From the Washington Post:

Where grape vines and fruit trees once unfolded to the horizon on the southeast edge of Fresno, some fields have now been paved over and replaced by hundreds of houses with scrawny lawns and small, immature trees.

Farmers, environmentalists and local government officials say more swaths of California’s best agricultural land could be lost to housing tracts and strip malls if the state doesn’t restore funding for its flagship farmland conservation program.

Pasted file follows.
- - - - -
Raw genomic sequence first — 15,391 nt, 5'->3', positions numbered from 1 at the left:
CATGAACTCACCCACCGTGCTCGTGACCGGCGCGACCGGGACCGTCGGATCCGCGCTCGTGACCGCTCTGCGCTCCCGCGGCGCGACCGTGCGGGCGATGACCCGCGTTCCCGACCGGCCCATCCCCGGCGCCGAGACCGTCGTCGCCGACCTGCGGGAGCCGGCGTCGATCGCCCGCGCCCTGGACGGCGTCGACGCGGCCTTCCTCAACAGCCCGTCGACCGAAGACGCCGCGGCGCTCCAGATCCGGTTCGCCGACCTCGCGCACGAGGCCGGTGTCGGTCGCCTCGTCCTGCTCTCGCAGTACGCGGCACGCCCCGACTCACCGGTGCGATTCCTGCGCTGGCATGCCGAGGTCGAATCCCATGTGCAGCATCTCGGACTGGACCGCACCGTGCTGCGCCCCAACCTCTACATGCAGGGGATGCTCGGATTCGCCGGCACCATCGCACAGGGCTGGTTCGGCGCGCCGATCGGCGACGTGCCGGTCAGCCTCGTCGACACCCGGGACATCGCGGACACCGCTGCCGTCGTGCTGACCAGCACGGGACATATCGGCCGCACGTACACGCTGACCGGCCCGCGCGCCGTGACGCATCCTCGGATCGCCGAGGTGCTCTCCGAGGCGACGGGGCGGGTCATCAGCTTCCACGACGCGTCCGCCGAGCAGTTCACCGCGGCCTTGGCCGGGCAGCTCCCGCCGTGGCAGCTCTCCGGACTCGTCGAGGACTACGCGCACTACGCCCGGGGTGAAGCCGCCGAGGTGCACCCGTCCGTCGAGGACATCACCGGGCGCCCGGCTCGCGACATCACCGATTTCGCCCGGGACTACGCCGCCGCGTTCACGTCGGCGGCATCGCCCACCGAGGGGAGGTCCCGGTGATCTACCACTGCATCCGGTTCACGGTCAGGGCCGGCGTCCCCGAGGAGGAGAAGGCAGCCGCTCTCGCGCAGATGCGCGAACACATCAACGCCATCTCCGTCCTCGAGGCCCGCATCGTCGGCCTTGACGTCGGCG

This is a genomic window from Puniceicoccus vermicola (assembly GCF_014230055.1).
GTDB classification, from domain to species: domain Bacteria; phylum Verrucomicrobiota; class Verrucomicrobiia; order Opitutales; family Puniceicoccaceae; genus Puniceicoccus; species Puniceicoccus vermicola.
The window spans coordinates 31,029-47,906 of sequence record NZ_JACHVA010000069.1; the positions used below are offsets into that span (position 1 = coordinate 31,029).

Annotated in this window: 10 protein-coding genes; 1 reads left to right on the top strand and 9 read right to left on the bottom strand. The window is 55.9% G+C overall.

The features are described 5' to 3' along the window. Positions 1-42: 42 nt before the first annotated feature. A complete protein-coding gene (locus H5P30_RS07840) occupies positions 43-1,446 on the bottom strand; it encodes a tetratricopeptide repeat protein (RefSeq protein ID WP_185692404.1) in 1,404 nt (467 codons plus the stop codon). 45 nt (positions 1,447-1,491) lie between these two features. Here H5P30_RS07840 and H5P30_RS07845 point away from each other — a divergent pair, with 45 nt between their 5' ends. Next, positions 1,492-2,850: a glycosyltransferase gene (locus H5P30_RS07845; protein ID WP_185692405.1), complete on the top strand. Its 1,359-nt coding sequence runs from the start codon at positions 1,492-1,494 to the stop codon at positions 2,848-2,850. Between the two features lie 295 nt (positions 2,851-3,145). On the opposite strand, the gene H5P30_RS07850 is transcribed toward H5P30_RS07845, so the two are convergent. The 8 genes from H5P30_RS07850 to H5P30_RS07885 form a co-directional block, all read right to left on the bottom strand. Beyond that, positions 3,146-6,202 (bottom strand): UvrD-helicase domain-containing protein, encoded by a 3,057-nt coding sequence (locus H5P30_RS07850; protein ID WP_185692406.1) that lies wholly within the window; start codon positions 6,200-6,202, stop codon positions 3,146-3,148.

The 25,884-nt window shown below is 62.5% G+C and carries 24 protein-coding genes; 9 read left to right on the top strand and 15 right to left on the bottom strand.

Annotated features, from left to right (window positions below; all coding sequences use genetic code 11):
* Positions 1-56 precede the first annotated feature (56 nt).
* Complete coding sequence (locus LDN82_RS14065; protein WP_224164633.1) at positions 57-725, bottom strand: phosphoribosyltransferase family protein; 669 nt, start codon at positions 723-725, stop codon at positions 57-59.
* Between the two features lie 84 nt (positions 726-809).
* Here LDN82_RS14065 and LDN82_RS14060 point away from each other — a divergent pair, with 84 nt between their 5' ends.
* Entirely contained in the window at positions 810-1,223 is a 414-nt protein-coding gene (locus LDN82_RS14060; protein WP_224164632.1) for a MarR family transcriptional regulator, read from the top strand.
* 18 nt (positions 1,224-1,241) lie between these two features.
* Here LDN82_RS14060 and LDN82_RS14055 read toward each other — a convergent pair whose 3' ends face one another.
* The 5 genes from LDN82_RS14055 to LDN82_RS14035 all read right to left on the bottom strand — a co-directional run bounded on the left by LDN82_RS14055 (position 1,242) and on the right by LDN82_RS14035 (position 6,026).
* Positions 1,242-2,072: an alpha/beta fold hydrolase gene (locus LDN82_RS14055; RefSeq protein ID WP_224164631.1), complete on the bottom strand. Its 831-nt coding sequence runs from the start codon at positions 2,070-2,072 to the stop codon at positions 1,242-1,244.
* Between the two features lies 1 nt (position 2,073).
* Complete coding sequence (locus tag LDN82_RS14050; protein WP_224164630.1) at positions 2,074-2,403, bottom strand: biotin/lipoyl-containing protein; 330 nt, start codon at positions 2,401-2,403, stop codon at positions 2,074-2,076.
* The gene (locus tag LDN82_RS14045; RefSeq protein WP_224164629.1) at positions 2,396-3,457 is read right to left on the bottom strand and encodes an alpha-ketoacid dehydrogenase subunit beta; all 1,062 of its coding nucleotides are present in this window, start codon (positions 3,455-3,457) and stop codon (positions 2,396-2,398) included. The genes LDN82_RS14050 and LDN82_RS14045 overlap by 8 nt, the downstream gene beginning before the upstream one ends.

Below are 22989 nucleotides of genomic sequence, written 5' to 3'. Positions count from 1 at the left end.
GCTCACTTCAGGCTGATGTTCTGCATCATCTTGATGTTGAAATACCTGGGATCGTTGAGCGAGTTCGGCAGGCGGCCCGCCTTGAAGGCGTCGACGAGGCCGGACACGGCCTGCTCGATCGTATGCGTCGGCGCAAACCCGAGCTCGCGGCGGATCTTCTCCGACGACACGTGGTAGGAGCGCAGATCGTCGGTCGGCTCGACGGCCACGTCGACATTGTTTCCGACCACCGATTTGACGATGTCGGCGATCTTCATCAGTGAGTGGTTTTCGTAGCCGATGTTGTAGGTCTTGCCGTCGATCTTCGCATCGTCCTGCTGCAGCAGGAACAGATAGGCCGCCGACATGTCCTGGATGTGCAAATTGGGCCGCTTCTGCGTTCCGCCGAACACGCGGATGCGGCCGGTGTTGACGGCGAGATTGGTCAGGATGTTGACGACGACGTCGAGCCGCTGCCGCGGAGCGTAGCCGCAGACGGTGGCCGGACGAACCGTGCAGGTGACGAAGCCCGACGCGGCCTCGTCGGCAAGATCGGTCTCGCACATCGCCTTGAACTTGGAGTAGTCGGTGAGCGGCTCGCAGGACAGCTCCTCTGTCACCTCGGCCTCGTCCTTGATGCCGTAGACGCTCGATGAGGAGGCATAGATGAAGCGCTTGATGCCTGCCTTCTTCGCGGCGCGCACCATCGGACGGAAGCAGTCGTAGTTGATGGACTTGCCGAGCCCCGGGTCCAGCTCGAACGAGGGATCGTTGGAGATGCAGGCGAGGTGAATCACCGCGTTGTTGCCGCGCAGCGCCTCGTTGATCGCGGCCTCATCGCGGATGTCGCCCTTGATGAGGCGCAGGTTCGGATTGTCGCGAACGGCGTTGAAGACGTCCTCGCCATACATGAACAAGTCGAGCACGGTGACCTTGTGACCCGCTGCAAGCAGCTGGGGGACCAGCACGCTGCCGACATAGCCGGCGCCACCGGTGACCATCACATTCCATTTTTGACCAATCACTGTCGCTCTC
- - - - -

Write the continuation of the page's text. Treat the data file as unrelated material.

The state had been spending nearly $38 million a year to protect about 16 million acres, but it mostly eliminated that funding starting two years ago because of budget problems. While other states have farmland preservation programs, the issue is more pressing in California because it’s the nation’s largest food producer and agricultural land is being lost an a staggering rate — an average of 50,000 acres a year.

Rapid population growth and high housing prices in major cities have created intense pressure to build.

For more, see: Advocates fear end of Calif. agricultural land conservation program could lead to development